Baruch ha shem AdonaiYeshua, ha Meshiach! Blessed be the Name of the Lord!  Jesus, the Christ.  Shalom! Peace!  Go, tell your people, tell all who will listen, what the Lord has done for you! Amen.

Saturday, December 7, 2019

“The Peace of Advent” - Isaiah 9:2-7

“The Peace of Advent”
Isaiah 9:2-7

Introduction:  Last Sunday we transitioned from Thanksgiving to Advent by focusing on the “Advent of Hope.” We have confidence that God is good, and that he is working, and that even when we don’t understand we anticipate expectantly the unfolding of His plan. We believe God. We trust Him. We have hope. This week our advent celebration turns to the theme of “peace.”  In the light of our experience, the angels’ announcement on that first Christmas morning might seem strange in Luke 2:14, "Glory to God in the highest, and on earth peace among those with whom he is pleased!" I am finalizing this sermon on Pearl Harbor Day, enough said? Perennial tensions in the mid-east. Saber rattling on the Korean peninsula.  Violence in schools and on the streets of American cities. Our country divided politically and socially. Unrest in countries like Haiti and Brazil.  Peace on Earth?  We see conflict between nations, struggles in the work place, problems in our homes and families, even divisions in our churches. Peace on earth? It may not look like it from our perspective!  Even Jesus said in Matthew 10:34, "Do not think that I have come to bring peace to the earth. I have not come to bring peace, but a sword.” How then can we understand the angels’ announcement of “peace on earth” in the light of our experience?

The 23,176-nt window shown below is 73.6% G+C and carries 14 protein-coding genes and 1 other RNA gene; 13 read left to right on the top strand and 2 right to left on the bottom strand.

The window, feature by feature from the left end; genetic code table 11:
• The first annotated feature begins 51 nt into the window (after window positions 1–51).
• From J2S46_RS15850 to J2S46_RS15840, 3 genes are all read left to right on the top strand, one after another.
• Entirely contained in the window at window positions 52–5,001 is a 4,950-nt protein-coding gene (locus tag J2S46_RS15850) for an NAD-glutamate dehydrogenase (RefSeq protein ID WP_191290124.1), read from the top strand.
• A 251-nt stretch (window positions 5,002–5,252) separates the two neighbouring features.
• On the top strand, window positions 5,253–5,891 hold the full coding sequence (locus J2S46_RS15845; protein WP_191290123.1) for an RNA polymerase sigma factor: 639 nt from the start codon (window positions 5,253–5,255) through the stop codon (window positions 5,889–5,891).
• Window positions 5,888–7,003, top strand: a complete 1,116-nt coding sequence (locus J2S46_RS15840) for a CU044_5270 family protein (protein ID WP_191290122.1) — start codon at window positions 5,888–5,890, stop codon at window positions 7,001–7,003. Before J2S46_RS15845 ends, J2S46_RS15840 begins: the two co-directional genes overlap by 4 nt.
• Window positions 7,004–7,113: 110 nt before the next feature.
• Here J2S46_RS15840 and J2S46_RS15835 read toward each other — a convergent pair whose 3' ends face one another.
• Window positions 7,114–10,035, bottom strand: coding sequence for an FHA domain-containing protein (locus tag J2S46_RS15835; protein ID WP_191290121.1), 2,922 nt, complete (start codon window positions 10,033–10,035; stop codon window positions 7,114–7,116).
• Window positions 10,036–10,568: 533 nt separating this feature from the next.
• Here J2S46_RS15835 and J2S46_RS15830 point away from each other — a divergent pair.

“Peace” can have several meanings in Scripture. One is indeed “an absence of war or violence” but that is usually only one small facet of what is meant by the biblical idea of peace. It is quite obvious that the day when swords will be hammered into plowshares is an aspect of “peace” that is still future. Even so, we can still have peace, even now. The Hebrew word Shalom” is explained by one scholar as “The state of fulfillment that results from God’s presence.” This is what expressed in the Aaronic benediction in Number 6:24-26: “The LORD bless you and keep you;  25 the LORD make his face to shine upon you and be gracious to you;  26 the LORD lift up his countenance upon you and give you peace.” God’s presence brings “shalom.
        “Peace” relates to the idea that was expressed when God looked at His creation, before the fall, and pronounced it all “good,” tob. God who is holy and perfect was in perfect fellowship with His creation, no sin, no separation. There was peace. The way life should be! That peace was disrupted by the fall, and in the fullness of time the arrival of the Prince of Peace, according to promise, meant that fellowship can be restored, reconciliation can be experienced between God and those who would believe. 
The Maine* Idea: “The Son of God took upon himself a human nature in order to give his life so that we could experience true peace.”
I. The PURPOSE of Advent: Peace on earth, peace with God, peace in our hearts, peace forever (Isa 9:2-5). Humanity was lost, powerless against the darkness.